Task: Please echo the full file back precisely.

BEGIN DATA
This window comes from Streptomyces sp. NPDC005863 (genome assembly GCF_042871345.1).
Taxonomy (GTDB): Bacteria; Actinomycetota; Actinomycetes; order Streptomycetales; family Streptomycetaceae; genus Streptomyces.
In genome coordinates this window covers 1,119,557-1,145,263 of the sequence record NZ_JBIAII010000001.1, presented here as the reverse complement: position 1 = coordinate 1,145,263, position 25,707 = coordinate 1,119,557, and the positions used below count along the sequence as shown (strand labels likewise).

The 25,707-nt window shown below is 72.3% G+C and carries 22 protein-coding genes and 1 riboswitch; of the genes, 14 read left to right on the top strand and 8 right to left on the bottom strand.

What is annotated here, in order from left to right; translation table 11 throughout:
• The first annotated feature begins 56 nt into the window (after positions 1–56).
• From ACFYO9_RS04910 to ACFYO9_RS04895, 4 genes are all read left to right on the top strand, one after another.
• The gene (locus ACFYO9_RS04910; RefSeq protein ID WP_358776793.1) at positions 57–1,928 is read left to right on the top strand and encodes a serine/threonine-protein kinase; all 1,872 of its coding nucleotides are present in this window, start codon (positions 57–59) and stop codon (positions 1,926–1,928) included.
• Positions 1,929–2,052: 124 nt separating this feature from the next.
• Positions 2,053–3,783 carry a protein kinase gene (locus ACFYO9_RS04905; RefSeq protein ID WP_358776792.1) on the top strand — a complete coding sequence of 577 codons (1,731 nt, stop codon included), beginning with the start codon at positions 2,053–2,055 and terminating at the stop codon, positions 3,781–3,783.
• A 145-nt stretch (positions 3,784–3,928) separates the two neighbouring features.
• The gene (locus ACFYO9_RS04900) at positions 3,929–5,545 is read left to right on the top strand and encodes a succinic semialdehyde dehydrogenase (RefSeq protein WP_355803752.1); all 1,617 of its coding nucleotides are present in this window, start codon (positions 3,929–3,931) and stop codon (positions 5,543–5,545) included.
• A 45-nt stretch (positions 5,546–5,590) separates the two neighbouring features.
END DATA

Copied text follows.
This window comes from Streptomyces sp. NPDC005863 (genome assembly GCF_042871345.1).
Taxonomy (GTDB): Bacteria; Actinomycetota; Actinomycetes; order Streptomycetales; family Streptomycetaceae; genus Streptomyces.
In genome coordinates this window covers 1,119,557-1,145,263 of the sequence record NZ_JBIAII010000001.1, presented here as the reverse complement: position 1 = coordinate 1,145,263, position 25,707 = coordinate 1,119,557, and the positions used below count along the sequence as shown (strand labels likewise).

The 25,707-nt window shown below is 72.3% G+C and carries 22 protein-coding genes and 1 riboswitch; of the genes, 14 read left to right on the top strand and 8 right to left on the bottom strand.

What is annotated here, in order from left to right; translation table 11 throughout:
• The first annotated feature begins 56 nt into the window (after positions 1–56).
• From ACFYO9_RS04910 to ACFYO9_RS04895, 4 genes are all read left to right on the top strand, one after another.
• The gene (locus ACFYO9_RS04910; RefSeq protein ID WP_358776793.1) at positions 57–1,928 is read left to right on the top strand and encodes a serine/threonine-protein kinase; all 1,872 of its coding nucleotides are present in this window, start codon (positions 57–59) and stop codon (positions 1,926–1,928) included.
• Positions 1,929–2,052: 124 nt separating this feature from the next.
• Positions 2,053–3,783 carry a protein kinase gene (locus ACFYO9_RS04905; RefSeq protein ID WP_358776792.1) on the top strand — a complete coding sequence of 577 codons (1,731 nt, stop codon included), beginning with the start codon at positions 2,053–2,055 and terminating at the stop codon, positions 3,781–3,783.
• A 145-nt stretch (positions 3,784–3,928) separates the two neighbouring features.
• The gene (locus ACFYO9_RS04900) at positions 3,929–5,545 is read left to right on the top strand and encodes a succinic semialdehyde dehydrogenase (RefSeq protein WP_355803752.1); all 1,617 of its coding nucleotides are present in this window, start codon (positions 3,929–3,931) and stop codon (positions 5,543–5,545) included.
• A 45-nt stretch (positions 5,546–5,590) separates the two neighbouring features.